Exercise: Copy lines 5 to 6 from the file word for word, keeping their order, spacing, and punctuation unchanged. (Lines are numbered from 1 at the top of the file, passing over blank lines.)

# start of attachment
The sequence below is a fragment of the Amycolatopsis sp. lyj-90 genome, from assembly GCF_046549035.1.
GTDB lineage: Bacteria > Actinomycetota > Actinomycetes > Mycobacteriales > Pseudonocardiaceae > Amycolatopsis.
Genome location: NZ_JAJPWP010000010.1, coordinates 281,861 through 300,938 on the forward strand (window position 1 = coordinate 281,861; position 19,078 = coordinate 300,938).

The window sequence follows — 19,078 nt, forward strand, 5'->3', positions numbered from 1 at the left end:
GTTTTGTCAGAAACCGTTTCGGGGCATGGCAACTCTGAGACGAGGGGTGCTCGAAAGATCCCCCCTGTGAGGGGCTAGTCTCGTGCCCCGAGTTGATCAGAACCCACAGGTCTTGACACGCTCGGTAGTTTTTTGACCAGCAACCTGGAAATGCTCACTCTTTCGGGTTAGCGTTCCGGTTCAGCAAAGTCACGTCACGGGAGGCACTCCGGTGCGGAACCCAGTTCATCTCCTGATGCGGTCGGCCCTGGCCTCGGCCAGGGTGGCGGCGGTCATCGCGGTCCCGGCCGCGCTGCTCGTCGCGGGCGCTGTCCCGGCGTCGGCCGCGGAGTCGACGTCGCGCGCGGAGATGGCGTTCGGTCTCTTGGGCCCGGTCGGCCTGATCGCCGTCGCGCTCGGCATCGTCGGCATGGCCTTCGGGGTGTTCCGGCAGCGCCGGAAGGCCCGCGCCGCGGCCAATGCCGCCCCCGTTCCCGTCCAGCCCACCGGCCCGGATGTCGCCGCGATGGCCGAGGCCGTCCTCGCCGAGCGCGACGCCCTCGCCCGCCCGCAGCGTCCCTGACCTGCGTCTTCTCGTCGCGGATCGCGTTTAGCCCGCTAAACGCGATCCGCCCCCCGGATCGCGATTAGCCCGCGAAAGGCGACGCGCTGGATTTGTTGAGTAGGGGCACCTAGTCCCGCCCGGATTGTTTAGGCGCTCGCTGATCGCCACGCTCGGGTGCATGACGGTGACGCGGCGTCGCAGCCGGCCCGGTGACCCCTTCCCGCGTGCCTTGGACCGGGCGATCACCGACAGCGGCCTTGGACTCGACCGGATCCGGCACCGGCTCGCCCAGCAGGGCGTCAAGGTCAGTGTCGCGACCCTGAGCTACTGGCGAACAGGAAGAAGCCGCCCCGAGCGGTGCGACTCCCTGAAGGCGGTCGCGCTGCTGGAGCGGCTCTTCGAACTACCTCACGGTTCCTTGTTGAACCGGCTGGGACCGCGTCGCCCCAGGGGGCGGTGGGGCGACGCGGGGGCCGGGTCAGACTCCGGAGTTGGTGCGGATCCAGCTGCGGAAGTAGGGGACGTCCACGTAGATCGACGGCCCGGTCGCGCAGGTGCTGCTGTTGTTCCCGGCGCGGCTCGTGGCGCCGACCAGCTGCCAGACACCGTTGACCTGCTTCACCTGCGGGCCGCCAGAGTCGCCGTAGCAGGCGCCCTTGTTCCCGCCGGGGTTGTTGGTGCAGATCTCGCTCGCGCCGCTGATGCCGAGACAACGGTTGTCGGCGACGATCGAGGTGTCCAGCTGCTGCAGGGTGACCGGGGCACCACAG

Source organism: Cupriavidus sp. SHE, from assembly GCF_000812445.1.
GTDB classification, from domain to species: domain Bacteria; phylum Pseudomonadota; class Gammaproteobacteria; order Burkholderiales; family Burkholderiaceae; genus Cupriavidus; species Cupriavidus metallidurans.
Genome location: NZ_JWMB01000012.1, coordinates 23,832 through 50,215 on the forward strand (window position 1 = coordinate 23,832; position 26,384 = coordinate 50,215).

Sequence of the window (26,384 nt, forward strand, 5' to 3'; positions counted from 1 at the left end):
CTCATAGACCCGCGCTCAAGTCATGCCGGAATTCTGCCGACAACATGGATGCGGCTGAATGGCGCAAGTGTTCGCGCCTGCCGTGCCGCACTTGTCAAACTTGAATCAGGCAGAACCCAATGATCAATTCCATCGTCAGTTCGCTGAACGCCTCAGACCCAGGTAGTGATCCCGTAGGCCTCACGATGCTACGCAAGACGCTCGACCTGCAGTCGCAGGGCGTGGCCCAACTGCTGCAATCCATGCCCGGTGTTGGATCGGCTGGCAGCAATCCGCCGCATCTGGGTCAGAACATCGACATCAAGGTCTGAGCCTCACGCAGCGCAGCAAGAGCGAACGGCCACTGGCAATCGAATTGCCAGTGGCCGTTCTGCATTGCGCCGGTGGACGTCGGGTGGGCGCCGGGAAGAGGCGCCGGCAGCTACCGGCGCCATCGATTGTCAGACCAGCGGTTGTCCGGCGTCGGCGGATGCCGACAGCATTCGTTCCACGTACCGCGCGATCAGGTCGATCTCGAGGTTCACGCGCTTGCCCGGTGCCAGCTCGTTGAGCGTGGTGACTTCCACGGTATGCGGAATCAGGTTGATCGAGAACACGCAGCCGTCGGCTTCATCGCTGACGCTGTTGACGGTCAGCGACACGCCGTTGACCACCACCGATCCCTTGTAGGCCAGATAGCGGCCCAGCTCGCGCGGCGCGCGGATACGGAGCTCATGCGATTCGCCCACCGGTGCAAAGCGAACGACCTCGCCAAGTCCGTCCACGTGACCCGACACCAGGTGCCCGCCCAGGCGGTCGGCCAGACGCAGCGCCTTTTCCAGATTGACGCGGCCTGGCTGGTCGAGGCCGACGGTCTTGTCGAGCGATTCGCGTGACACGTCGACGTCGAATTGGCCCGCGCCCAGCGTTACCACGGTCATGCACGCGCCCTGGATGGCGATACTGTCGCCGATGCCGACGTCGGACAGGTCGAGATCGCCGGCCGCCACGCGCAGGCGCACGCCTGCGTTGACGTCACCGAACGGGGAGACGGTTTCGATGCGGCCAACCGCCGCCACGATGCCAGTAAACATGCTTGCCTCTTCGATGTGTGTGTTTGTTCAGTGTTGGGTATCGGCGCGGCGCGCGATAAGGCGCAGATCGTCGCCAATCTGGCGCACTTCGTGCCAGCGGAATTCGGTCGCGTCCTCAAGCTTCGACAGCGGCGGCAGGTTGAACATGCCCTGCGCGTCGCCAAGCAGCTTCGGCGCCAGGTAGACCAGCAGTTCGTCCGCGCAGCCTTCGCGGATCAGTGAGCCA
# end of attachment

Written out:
GTTTTGTCAGAAACCGTTTCGGGGCATGGCAACTCTGAGACGAGGGGTGCTCGAAAGATCCCCCCTGTGAGGGGCTAGTCTCGTGCCCCGAGTTGATCAGAACCCACAGGTCTTGACACGCTCGGTAGTTTTTTGACCAGCAACCTGGAAATGCTCACTCTTTCGGGTTAGCGTTCCGGTTCAGCAAAGTCACGTCACGGGAGGCACTCCGGTGCGGAACCCAGTTCATCTCCTGATGCGGTCGGCCCTGGCCTCGGCCAGGGTGGCGGCGGTCATCGCGGTCCCGGCCGCGCTGCTCGTCGCGGGCGCTGTCCCGGCGTCGGCCGCGGAGTCGACGTCGCGCGCGGAGATGGCGTTCGGTCTCTTGGGCCCGGTCGGCCTGATCGCCGTCGCGCTCGGCATCGTCGGCATGGCCTTCGGGGTGTTCCGGCAGCGCCGGAAGGCCCGCGCCGCGGCCAATGCCGCCCCCGTTCCCGTCCAGCCCACCGGCCCGGATGTCGCCGCGATGGCCGAGGCCGTCCTCGCCGAGCGCGACGCCCTCGCCCGCCCGCAGCGTCCCTGACCTGCGTCTTCTCGTCGCGGATCGCGTTTAGCCCGCTAAACGCGATCCGCCCCCCGGATCGCGATTAGCCCGCGAAAGGCGACGCGCTGGATTTGTTGAGTAGGGGCACCTAGTCCCGCCCGGATTGTTTAGGCGCTCGCTGATCGCCACGCTCGGGTGCATGACGGTGACGCGGCGTCGCAGCCGGCCCGGTGACCCCTTCCCGCGTGCCTTGGACCGGGCGATCACCGACAGCGGCCTTGGACTCGACCGGATCCGGCACCGGCTCGCCCAGCAGGGCGTCAAGGTCAGTGTCGCGACCCTGAGCTACTGGCGAACAGGAAGAAGCCGCCCCGAGCGGTGCGACTCCCTGAAGGCGGTCGCGCTGCTGGAGCGGCTCTTCGAACTACCTCACGGTTCCTTGTTGAACCGGCTGGGACCGCGTCGCCCCAGGGGGCGGTGGGGCGACGCGGGGGCCGGGTCAGACTCCGGAGTTGGTGCGGATCCAGCTGCGGAAGTAGGGGACGTCCACGTAGATCGACGGCCCGGTCGCGCAGGTGCTGCTGTTGTTCCCGGCGCGGCTCGTGGCGCCGACCAGCTGCCAGACACCGTTGACCTGCTTCACCTGCGGGCCGCCAGAGTCGCCGTAGCAGGCGCCCTTGTTCCCGCCGGGGTTGTTGGTGCAGATCTCGCTCGCGCCGCTGATGCCGAGACAACGGTTGTCGGCGACGATCGAGGTGTCCAGCTGCTGCAGGGTGACCGGGGCACCACAG

Source organism: Cupriavidus sp. SHE, from assembly GCF_000812445.1.